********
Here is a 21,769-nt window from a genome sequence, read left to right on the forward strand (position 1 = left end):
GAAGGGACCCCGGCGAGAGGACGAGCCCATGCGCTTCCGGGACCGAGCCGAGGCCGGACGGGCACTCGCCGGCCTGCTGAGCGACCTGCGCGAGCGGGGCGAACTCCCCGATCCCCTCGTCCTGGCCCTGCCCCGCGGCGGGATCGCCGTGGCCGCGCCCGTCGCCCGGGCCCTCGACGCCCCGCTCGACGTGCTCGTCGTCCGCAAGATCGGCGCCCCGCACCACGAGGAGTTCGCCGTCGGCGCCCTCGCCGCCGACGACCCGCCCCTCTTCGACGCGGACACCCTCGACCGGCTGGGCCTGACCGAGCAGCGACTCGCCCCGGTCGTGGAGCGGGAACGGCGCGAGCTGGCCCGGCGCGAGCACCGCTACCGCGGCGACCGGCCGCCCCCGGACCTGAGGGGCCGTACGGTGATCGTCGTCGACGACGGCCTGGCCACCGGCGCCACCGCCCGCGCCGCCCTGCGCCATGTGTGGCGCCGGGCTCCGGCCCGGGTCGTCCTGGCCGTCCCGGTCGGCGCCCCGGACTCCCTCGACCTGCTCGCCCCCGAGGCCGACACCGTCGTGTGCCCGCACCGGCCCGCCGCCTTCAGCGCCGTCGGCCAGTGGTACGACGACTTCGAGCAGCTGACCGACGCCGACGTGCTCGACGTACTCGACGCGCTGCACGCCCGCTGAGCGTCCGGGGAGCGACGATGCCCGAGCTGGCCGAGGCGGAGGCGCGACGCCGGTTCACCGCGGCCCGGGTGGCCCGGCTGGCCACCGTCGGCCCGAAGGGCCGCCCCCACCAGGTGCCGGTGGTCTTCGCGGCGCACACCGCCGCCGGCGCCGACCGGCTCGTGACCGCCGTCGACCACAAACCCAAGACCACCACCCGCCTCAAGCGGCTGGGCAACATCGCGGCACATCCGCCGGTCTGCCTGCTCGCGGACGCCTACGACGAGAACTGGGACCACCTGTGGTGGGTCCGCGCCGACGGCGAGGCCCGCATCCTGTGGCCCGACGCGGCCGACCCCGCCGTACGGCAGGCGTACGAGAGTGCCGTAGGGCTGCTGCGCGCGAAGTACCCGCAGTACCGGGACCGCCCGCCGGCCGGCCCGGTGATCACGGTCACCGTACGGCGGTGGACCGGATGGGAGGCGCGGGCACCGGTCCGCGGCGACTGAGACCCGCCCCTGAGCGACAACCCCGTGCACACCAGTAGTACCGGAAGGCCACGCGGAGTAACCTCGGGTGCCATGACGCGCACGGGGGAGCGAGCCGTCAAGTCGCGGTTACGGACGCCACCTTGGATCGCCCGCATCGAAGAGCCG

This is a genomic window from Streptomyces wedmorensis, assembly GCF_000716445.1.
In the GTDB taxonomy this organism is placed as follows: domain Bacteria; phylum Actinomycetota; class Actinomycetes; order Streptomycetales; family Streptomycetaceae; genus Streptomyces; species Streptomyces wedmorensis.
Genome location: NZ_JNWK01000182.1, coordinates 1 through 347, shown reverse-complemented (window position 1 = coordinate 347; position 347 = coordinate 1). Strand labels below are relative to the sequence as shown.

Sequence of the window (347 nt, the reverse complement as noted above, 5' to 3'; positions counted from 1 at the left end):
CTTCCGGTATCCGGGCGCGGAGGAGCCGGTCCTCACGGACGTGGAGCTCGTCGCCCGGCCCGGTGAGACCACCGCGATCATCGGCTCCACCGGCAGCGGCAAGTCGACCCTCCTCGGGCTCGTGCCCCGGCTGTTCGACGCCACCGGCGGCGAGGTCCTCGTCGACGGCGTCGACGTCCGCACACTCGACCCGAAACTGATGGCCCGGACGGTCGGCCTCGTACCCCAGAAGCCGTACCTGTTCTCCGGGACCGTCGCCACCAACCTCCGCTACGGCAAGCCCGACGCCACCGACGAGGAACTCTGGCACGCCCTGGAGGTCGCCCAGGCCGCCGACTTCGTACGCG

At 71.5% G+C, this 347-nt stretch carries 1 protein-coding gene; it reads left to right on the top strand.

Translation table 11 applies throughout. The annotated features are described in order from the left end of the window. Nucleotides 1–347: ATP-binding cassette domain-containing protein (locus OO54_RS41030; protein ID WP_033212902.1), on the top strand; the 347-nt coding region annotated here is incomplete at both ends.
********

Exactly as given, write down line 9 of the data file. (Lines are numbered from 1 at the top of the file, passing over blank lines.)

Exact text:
Translation table 11 applies throughout. The annotated features are described in order from the left end of the window. Nucleotides 1–347: ATP-binding cassette domain-containing protein (locus OO54_RS41030; protein ID WP_033212902.1), on the top strand; the 347-nt coding region annotated here is incomplete at both ends.